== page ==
Narendra Modi has described Russia as India’s special friend, but the relationship seems set to enter a difficult patch.
Speaking at a public event last weekend, Army Chief General Bipin Rawat stated that India had done a deal with Russia on the S-400 missile system, notwithstanding the threat of US sanctions, because “we follow an independent policy”. General Rawat said that he had conveyed this to Russian officials who were concerned about India moving closer to the United States at a time when the latter had imposed sanctions on Russia, adding that there was “no end in sight” to New Delhi’s cooperation with Moscow.
Coming on the heels of Russian President Vladimir Putin’s trip to India, the Army chief’s comments are indicative of the government’s stance on this simmering problem with the United States. Yet, it is also useful to bear in mind the limits of this approach.
New Delhi’s stance is entirely understandable from political and military perspectives. The government has maintained that the Countering America’s Adversaries Through Sanctions Act (CAATSA) is domestic US legislation – not international sanctions. The onus is on the Trump administration to exercise the provision for requesting the US Congress for a waiver for India.
From India’s standpoint, it is counterproductive to request the administration for such a waiver as it would place India in the invidious position of having to do this for all manner of military transactions with Russia and set a precedent for its dealings with other countries too. Best to stick to the line that India follows an independent foreign policy – one that is not amenable to such attempts at arm-twisting. This also makes sense from a military standpoint owing both to India’s keen interest in the S-400 system (the US has nothing comparable to offer) and the depth of its defence relationship with Russia.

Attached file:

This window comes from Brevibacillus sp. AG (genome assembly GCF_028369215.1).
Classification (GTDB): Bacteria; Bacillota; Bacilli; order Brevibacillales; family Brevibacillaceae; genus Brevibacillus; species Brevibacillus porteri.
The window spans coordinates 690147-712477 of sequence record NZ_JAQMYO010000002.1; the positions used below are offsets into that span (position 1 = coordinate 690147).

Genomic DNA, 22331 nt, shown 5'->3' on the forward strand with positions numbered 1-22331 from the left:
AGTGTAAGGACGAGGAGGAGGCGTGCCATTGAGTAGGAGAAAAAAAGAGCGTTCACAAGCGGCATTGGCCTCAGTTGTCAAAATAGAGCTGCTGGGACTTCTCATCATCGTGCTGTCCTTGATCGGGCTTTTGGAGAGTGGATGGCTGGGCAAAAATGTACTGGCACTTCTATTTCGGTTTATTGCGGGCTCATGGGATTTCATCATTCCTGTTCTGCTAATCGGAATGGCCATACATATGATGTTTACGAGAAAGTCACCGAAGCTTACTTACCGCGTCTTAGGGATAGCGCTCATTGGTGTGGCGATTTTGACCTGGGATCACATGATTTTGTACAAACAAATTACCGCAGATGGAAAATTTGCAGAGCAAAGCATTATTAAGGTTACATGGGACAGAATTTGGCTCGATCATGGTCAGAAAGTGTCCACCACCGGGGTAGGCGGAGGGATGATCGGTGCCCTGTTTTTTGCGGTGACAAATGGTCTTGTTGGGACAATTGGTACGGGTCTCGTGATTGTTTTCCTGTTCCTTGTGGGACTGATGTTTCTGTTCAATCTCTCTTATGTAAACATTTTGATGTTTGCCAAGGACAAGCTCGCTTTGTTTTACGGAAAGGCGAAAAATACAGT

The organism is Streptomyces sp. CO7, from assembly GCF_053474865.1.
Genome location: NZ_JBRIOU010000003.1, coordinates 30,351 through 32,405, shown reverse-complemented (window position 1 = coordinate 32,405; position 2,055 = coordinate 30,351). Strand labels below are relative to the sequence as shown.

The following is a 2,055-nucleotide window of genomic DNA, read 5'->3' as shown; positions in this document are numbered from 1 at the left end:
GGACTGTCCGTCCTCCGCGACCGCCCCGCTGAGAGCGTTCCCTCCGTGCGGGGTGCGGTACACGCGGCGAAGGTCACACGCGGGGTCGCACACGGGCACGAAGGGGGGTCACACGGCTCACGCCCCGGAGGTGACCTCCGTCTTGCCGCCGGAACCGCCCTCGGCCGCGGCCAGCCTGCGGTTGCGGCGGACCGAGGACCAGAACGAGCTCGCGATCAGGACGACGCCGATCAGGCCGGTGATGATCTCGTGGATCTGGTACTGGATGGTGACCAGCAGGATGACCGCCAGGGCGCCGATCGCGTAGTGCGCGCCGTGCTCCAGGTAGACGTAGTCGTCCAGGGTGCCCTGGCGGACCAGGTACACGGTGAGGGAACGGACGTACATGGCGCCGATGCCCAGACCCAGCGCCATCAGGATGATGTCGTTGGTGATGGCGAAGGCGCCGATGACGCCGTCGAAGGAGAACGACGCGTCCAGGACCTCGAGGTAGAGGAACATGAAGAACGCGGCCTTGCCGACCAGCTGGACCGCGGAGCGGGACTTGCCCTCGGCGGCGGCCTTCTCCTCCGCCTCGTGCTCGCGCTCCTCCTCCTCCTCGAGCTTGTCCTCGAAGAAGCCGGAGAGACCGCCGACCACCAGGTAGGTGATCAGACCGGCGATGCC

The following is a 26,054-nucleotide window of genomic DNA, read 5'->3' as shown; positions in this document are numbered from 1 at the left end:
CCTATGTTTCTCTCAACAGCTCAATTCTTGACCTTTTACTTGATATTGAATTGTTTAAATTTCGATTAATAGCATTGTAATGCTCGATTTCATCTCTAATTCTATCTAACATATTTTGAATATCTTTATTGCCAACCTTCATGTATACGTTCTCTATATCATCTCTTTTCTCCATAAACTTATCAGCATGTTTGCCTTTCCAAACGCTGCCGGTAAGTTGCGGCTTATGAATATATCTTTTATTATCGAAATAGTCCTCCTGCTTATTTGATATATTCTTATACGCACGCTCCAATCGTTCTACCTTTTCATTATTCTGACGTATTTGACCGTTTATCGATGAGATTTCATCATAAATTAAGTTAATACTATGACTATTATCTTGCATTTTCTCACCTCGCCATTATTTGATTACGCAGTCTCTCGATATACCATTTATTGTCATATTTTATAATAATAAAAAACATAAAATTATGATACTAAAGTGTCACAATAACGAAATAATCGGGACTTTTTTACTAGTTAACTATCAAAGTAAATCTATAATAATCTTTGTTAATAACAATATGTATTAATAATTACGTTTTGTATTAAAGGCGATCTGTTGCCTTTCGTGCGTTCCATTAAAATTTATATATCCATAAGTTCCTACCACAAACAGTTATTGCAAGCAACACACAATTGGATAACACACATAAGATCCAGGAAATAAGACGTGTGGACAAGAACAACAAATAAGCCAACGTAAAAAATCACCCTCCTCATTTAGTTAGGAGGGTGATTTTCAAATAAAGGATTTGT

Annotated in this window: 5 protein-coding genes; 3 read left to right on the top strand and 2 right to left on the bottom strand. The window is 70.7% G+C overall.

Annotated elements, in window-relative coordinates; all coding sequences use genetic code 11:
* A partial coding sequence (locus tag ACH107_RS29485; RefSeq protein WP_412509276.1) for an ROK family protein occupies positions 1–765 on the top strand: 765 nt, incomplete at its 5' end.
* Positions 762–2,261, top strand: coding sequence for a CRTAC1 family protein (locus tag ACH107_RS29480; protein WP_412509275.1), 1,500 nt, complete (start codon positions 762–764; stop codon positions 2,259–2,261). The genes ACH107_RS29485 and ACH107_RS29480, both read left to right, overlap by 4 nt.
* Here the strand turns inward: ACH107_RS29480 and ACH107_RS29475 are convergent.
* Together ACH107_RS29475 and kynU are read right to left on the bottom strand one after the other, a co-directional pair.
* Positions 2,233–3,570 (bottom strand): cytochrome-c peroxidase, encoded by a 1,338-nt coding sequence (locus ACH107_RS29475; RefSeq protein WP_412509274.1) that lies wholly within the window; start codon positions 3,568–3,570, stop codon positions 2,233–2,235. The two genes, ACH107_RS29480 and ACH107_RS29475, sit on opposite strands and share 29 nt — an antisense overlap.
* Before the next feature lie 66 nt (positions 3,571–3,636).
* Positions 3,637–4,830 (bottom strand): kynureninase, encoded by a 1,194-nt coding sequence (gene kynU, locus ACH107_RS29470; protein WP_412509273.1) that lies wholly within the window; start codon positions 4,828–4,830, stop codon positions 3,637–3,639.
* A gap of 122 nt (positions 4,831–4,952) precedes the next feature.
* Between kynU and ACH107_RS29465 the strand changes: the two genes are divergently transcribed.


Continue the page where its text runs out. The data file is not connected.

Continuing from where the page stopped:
The government also appears to draw comfort from the fact that the Trump administration is divided on this issue. The American president himself regards the CAATSA as an attempt to constrain his dealings with Putin. More importantly, the secretaries of defence and state have apparently pushed for a waiver for India. This is not surprising given the broader strategic importance they attach to India. Yet, it is not clear that Trump will oblige. For one, as policy expert Ashley Tellis has argued, Trump is also keen to promote US military exports and India is a significant purchaser. For another, Trump may also regard a waiver as a bargaining chip to extract concessions from India on trade – an issue on which he has been vocal. In so far as sanctions under the CAATSA don’t have to kick in, till such time actual financial transactions for the purchase of S-400 occur, both sides can play a multi-level bargaining game.
Whatever the outcome, New Delhi should also take a harder look at its relationship with Russia. Prime Minister Narendra Modi has spoken many times of Russia as a special friend of India. But the reality is that the relationship seems set to enter a difficult patch. At bottom, the problem lies in the all but exclusive focus on military systems and the absence of a larger strategic or economic framework. In consequence, the assumption that there are no limits to India’s defence cooperation with Russia is likely to prove misleading.